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Communicating the existence of new policies and changes to existing ones is a critical part of policy lifecycle management. This piece explains the importance of developing and implementing a policy communication plan with clear, concise language that
includes multiple communication channels and is tailored to the audience.
Policies and standards should be regularly updated to address the changing nature of business and technology threats. But when these documents change, it’s also important to communicate these changes in a way employees easily understand. A communication
plan can help ensure the right messages get to the right people in a timely and efficient manner.
Clear communication about a new or changing policy starts with a clearly written policy or standard. Documents should be easy to read and understand, which means using clear language and avoiding technical jargon. Requirements should be unambiguous, measurable
and actionable. A few components of a well-written policy include:
Don’t forget there may be important considerations when implementing a policy or standard, including legacy technology or budget and resource constraints. A well-crafted policy helps employees understand their role in securing the organization,
but it also aligns with realistic implementation expectations and timeframes. Ensure you have an exception process that allows for these situations but also informs senior management where policy has not been implemented. Too many exceptions may mean
a policy is over-restrictive or unrealistic.
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While you may think the policy itself can serve as the primary communication, this usually is not the case. Policies can be lengthy and full of boilerplate language that can be difficult for people to quickly understand and digest. If policies are updated
frequently, it may also be hard for employees to keep track of changes. A more effective approach is to develop a communication plan that details which employees you will communicate with, what you will say to them and what method you will use to
A communication plan helps ensure timely and efficient dissemination of information and can help prevent misunderstandings among departments or individuals. A clear and structured process also helps ensure the right people understand new or changing requirements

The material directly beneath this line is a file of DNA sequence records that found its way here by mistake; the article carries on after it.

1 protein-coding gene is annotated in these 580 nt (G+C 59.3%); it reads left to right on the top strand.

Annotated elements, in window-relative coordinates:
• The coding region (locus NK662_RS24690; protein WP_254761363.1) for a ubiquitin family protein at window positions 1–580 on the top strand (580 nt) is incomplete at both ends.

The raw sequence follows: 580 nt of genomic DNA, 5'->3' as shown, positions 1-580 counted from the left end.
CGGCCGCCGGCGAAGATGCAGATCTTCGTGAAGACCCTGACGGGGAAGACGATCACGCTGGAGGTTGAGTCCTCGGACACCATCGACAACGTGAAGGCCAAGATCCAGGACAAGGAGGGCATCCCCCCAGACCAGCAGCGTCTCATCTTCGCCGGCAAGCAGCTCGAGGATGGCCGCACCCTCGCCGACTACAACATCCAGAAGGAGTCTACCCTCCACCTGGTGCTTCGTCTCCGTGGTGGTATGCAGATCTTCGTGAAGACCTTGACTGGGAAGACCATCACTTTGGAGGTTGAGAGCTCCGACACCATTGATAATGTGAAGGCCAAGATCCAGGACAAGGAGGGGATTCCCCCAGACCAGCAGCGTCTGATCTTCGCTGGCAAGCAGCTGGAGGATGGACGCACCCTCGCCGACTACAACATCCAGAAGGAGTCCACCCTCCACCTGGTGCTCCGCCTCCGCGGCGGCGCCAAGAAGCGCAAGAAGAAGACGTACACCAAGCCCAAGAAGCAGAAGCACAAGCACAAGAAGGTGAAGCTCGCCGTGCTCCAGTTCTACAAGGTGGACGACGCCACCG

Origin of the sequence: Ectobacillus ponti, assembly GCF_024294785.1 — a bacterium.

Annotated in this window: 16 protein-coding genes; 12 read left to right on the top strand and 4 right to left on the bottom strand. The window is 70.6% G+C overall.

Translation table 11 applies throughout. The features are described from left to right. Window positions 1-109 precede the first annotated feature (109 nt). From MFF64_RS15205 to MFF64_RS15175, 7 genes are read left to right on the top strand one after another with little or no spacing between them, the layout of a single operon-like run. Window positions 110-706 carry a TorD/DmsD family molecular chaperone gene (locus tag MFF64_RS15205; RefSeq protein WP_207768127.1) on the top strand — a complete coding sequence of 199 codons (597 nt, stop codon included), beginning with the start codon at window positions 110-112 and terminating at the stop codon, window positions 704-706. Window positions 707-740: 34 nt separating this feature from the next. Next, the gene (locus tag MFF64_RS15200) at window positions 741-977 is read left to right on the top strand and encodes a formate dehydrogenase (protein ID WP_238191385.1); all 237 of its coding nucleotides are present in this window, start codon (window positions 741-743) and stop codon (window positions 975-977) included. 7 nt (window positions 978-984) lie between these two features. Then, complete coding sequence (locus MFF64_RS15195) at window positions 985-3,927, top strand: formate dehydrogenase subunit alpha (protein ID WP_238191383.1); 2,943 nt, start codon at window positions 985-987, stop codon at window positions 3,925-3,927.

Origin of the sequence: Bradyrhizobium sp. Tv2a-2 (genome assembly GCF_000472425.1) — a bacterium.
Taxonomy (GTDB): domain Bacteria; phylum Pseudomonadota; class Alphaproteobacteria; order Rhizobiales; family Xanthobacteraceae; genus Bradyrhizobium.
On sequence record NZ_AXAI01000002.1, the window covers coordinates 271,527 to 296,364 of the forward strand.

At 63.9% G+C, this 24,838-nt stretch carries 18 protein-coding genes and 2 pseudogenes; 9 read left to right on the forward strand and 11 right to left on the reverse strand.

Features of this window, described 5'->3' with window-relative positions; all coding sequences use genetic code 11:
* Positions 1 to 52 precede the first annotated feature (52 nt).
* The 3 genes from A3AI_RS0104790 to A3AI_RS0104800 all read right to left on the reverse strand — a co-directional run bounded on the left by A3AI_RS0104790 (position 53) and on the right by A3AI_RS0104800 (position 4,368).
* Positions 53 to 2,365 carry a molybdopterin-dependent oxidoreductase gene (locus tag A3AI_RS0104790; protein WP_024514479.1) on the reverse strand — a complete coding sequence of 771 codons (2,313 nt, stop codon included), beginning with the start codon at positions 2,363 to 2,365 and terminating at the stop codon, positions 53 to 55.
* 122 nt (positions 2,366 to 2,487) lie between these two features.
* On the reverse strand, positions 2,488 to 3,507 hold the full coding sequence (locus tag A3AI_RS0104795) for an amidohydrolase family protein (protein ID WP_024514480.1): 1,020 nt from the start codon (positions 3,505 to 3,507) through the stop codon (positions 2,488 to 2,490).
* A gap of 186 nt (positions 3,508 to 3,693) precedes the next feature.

as quickly as possible.
A good communication plan considers:
After a policy has been communicated, establish metrics to measure whether employees understand the requirements and are compliant. This can be done through surveys, focus groups or exception requests.
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Communication with large groups of employees can be challenging. Many people have busy schedules and other requirements they need to follow to perform their jobs effectively. Start by storing policies in a central location so employees can find them easily.
This could be on the company’s intranet site, shared drive or policy library. Many GRC tools provide policy libraries for storing and distributing documents, and they can also help with version
Other common issues include:
By clearly articulating expectations, policy owners can help ensure employees are informed about policy updates and can easily access the information they need.
Communicating policy changes is an important part of policy lifecycle management. Take the time to develop and implement a communication plan with clear, concise language that includes multiple communication channels. To be the most effective, remember
Although reasonable efforts will be made to ensure the completeness and accuracy of the information contained in our blog posts, no liability can be accepted by IANS or our Faculty members for the results of any actions taken by individuals or firms in
connection with such information, opinions, or advice.
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